Study Links Surgeons' Competence to Video Game Proficiency
By Denise Gellene
Los Angeles Times
Worried that kids spend too much time playing video games? Take heart, they may become great surgeons. New research Monday found that surgeons with the highest scores on ``Super Monkey Ball 2,'' ``Stars Wars Racer Revenge'' and ``Silent Scope'' performed best on tests of suturing and laparoscopic surgery.
Doctors who had played video games at least three hours a week sometime in their past worked 27 percent faster and made 37 percent fewer errors on the surgical tasks compared to those who had never picked up a game controller, according to the study.
``For as little as three hours a week, you could help your children become the cyber-surgeons of the 21st century,'' said Dr. James C. Rosser Jr. of Beth Israel Medical Center in New York and lead author of the study in the Archives of Surgery.
The research looked at 33 surgeons attending a course on laparoscopic surgery and found that their game-playing skill was a better predictor of success on the surgical tests than years of medical practice or number of surgeries performed.
Expertise with ``Super Monkey Ball 2,'' which involves steering a ball containing a monkey down a serpentine track while simultaneously targeting bananas, was most closely linked with high test scores.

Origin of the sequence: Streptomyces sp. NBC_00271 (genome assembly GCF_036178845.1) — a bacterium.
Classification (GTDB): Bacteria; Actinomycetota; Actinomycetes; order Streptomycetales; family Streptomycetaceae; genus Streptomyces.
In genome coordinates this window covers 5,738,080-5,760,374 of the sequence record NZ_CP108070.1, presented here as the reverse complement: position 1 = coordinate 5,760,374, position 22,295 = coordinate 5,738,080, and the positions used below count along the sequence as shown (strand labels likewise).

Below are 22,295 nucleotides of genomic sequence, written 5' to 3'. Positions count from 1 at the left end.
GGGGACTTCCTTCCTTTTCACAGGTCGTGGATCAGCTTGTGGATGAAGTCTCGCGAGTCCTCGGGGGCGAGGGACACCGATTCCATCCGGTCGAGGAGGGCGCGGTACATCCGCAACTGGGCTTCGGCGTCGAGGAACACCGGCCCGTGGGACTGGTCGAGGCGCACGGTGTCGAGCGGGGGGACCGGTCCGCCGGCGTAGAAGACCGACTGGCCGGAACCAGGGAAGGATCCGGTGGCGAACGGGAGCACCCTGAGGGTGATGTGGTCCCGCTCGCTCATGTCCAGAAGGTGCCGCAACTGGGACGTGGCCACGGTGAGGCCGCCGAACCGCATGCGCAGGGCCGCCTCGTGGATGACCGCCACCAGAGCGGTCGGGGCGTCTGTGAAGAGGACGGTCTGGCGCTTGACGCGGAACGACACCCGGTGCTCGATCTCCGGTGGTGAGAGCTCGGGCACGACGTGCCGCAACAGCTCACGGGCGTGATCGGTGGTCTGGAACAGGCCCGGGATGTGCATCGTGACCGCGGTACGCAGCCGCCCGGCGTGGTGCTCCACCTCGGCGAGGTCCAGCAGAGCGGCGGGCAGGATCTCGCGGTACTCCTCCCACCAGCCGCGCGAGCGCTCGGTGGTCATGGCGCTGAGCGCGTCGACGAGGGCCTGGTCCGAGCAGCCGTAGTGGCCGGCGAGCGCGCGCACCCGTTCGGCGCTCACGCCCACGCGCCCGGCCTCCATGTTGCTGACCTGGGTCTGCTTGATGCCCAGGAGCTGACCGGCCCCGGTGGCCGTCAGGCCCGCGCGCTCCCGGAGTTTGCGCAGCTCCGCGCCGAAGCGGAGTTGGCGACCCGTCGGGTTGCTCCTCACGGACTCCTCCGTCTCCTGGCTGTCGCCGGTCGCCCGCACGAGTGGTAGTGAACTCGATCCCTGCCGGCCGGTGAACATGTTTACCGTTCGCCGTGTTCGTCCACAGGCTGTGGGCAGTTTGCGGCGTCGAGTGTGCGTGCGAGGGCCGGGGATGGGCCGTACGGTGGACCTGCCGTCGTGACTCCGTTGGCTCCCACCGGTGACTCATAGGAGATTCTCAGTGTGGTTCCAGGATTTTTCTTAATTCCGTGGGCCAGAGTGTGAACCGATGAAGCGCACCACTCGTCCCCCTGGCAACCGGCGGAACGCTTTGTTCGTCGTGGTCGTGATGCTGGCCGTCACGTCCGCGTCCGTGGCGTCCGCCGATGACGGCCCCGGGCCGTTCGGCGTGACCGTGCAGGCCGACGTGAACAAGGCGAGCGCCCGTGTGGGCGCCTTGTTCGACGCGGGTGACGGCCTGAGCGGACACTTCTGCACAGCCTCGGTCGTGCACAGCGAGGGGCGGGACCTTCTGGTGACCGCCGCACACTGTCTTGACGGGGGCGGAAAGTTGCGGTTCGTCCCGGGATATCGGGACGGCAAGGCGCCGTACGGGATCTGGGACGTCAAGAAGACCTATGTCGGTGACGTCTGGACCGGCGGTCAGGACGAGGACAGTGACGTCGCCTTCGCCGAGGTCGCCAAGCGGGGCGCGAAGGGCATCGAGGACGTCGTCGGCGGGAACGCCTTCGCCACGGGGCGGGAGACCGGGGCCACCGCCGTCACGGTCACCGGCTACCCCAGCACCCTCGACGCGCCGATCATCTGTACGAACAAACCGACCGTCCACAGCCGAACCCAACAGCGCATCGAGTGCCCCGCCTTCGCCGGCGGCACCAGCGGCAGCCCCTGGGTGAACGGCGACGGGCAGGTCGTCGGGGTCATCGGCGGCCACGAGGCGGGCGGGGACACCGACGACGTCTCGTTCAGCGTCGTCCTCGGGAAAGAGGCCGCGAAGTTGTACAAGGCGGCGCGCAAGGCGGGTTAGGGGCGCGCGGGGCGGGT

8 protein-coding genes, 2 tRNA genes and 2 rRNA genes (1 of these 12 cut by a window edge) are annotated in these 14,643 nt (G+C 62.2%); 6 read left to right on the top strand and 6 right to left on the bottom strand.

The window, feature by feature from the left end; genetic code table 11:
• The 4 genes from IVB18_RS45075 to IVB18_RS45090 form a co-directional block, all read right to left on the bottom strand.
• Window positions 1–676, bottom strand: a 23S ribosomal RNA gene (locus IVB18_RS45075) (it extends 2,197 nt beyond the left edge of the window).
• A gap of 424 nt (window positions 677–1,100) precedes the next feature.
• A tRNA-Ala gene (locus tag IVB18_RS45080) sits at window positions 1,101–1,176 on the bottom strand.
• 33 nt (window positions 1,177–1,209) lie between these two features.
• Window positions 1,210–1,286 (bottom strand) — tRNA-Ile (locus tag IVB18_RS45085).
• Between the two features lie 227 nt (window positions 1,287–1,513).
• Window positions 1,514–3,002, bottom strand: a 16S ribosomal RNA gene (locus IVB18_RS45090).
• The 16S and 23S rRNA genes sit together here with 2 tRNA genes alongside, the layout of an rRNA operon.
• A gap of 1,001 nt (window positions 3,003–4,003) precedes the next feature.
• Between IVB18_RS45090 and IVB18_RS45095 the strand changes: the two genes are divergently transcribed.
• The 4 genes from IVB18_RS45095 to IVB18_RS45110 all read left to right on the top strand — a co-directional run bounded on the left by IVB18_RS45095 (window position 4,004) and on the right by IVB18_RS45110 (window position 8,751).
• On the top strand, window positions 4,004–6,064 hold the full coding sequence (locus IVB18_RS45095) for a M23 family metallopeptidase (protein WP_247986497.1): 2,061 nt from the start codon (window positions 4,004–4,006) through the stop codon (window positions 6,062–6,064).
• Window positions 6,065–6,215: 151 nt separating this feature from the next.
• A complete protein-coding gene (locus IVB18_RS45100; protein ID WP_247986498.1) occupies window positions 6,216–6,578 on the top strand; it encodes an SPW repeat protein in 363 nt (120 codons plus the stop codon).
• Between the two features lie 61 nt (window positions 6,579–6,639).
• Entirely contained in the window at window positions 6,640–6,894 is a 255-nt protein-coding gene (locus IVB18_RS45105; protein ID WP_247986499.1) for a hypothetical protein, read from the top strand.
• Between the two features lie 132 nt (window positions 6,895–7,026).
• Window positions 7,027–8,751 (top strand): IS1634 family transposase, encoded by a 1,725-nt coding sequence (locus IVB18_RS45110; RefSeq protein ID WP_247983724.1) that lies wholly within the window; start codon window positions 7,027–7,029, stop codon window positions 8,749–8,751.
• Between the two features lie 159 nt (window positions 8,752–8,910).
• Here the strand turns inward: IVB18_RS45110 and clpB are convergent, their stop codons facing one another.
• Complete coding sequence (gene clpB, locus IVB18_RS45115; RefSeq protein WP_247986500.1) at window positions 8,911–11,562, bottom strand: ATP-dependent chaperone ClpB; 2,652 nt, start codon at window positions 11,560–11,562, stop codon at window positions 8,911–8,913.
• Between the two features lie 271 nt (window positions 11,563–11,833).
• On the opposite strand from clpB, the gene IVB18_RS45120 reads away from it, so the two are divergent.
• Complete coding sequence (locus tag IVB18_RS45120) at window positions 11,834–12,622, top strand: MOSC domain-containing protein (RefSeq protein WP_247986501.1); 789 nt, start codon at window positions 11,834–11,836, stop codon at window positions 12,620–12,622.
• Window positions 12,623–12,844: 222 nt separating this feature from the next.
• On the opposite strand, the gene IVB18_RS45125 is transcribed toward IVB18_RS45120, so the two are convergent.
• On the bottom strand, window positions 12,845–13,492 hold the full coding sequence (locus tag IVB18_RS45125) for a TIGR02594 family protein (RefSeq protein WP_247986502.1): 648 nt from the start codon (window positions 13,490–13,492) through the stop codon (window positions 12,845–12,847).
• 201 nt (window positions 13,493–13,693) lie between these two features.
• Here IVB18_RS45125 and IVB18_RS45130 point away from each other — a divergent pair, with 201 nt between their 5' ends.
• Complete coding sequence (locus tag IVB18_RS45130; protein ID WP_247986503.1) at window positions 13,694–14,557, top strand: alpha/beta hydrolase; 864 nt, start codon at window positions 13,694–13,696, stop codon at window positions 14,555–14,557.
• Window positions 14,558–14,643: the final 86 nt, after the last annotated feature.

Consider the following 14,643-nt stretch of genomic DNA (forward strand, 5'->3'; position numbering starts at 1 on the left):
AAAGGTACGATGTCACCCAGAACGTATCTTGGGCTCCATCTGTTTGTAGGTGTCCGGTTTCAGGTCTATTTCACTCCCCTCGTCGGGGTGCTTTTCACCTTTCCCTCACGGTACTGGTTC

Dr. Myriam J. Curet, a Stanford University surgeon who wrote an accompanying critique, cautioned against uncontrolled gaming, which has also been linked with aggressive behavior and bad grades.
The study agreed, saying ``indiscriminate video game play is not a panacea.''
Properly channeled, game playing can foster the hand-eye coordination and fine-motor skills needed by laparoscopic surgeons, who rely on television monitors to guide them during surgery, said Rosser, who plays video games five to six hours a week.
``Where did you go to school? Did you pass your boards?
... Patients may also ask their doctors, `Are you a 'Super Monkey Ball player?' ''
Psychology textbooks frequently criticize video games, citing studies that show violent video games beget violent behavior in real life too. It's great to see studies that show video games, albeit non-violent ones, can actually have a positive effect.
I definitely do think the key is to limit the amount of videogame play a budding surgeon, or any other child, indulges in. Three hours a week isn't that much, but it appears to make a difference. Any more than that and other important skills may fail to be developed. You might end up with the equivalent of a kid who exercises only his right arm, lifting heavier and heavier weights until his right arm so outpaces his left arm in strength that he not only looks ridiculously unbalanced, but is left with a left arm so atrophied it's useless.
I don't know if my surgeon played videogames, but he's got a track record of not making mistakes, so he must have developed an impressive degree of hand-eye coordination and fine motor skills somewhere.